In The Organism (1934), Goldstein says “The organism has definite potentialities, and because it has them it has the need to actualize or realize them. The fulfillment of these needs represents the self-actualization of the organism.” And in his 1943 paper, A Theory of Human Motivation, Maslow pinpoints the specific basic needs – the Physiological Needs, the Safety Needs, which also include the Love and Belonging Needs and the Esteem Needs, and the Need for Self-actualization – that need to be fulfilled in order to achieve self-actualization.

When any of our basic needs remains unfulfilled, or gets thwarted or threatened, we get stressed and upset, and usually begin responding impulsively with anger or fear – the body’s autonomic fight-or-flight stress response. Based on this understanding of our basic needs, the book Alcoholics Anonymous had given a brief psychodynamic therapy for gratifying the Safety Needs that members of Alcoholics Anonymous (AA) and Narcotics Anonymous (NA) have used since 1939 to recover from their addiction maladies. This paper explains the Alcoholics Anonymous technique for gratifying our Safety Needs, and uses the physiologic principle of homeostasis to show the essential nutrients, especially amino acids and vitamins, needed to fulfill our Physiological Needs.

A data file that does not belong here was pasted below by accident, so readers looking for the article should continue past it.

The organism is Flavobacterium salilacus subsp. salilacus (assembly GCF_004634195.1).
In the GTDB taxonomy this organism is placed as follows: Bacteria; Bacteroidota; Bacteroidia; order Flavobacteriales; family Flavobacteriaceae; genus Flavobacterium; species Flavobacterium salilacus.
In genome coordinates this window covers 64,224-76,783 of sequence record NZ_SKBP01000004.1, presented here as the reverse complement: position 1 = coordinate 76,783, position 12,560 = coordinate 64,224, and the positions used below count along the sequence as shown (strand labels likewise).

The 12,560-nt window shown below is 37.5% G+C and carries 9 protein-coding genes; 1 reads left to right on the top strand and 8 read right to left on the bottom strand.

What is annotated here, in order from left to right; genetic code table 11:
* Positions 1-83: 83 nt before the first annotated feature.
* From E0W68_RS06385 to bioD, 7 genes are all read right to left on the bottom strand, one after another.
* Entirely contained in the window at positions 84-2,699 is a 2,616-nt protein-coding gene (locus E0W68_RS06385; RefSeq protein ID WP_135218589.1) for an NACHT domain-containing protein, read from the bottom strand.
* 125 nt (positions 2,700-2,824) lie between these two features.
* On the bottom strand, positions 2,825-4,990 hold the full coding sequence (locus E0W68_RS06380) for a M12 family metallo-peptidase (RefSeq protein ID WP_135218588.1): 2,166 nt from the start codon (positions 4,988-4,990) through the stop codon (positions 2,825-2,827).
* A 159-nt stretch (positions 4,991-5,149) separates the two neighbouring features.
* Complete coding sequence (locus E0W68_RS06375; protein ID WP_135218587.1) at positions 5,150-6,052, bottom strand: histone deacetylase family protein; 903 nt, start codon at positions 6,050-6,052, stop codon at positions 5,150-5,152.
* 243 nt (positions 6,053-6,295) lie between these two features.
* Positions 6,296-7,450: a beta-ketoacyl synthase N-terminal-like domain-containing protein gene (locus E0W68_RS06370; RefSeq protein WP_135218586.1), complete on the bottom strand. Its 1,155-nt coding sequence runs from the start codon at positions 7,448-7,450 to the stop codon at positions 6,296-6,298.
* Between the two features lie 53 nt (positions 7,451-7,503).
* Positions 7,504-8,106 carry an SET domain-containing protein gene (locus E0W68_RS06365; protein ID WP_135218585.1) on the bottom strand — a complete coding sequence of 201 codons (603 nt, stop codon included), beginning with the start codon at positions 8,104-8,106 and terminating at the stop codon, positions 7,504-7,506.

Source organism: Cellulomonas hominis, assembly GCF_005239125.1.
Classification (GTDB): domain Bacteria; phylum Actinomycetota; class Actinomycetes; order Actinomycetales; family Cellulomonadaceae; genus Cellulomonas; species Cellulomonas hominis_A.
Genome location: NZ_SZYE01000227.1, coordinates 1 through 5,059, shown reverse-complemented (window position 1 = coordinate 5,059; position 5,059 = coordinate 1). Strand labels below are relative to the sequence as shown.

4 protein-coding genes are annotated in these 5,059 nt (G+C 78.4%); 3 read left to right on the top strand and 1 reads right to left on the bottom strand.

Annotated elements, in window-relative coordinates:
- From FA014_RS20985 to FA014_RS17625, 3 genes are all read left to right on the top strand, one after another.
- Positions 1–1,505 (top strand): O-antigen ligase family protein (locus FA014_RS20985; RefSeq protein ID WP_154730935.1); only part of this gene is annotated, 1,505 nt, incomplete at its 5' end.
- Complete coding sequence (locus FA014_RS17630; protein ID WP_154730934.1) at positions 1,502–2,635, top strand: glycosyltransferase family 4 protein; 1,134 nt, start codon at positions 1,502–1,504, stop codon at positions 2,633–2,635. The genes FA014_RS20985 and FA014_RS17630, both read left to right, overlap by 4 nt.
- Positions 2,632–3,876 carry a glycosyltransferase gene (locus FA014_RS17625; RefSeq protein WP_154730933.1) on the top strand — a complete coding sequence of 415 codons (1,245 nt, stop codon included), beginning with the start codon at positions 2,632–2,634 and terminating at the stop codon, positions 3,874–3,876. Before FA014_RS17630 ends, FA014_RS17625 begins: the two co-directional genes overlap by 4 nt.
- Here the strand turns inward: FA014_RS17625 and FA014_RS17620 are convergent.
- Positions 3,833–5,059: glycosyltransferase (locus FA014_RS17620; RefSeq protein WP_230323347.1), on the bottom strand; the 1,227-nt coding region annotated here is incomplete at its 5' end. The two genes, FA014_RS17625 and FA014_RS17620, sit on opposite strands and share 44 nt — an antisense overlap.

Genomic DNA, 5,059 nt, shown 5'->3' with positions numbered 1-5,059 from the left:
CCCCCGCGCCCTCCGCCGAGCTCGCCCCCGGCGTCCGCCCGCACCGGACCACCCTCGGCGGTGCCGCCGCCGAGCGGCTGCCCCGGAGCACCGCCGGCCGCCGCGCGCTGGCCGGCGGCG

Maslow’s Need for Self-actualization is the need for acquiring the complete knowledge needed to fulfill all our needs. Sankhya Yoga is India’s ancient Upanishad path for acquiring the knowledge of everything – the knowledge of the Universe (Brahma). And this paper uses physiology and molecular biology to explain the Sankhya Yoga path.

Friday, September 12, 2014

Nutrition for Mental Health of Students

(Excerpt from my research paper titled Bhagavad Gita and Nutrition for Mental Health of Students presented at the World Suicide Prevention Day's UGC Sponsored National Conference on "Educational Reforms and its Impact on Suicidal Ideation of Students organized by Smt. Binzani Mahila Mahavidyalaya, Nagpur, on Sept. 10-11, 2014)

The human body is a society of cells, composed of some hundred trillion cells. And today we know that, “All living cells that we know of on this planet are DNA software driven biological machines comprised of hundreds to thousands of protein robots coded for by the DNA software. The protein robots carry out precise biochemical functions developed by billions of years of evolutionary software changes.”[i]
An individual gets his life because of the cells living in his body. And the primary tasks of the cells are performed by their protein robots. If the nutrient molecules required to form these proteins are not available in the calls, the proteins cannot be formed, and the cells sicken or die. And if the cells sicken or die, the individual also sickens or dies. 

Proteins are all chains of amino acids linked together, and so can be formed only from the 20 amino acids found in nature, nine of which are the essential amino acids. So in order to prevent diseases and disorders – including mental disorders – it is important to ensure the formation of the proteins by including adequate amounts of at least the nine essential amino acids in our diet every day; a balanced diet must ensure the correct balance of the essential amino acids.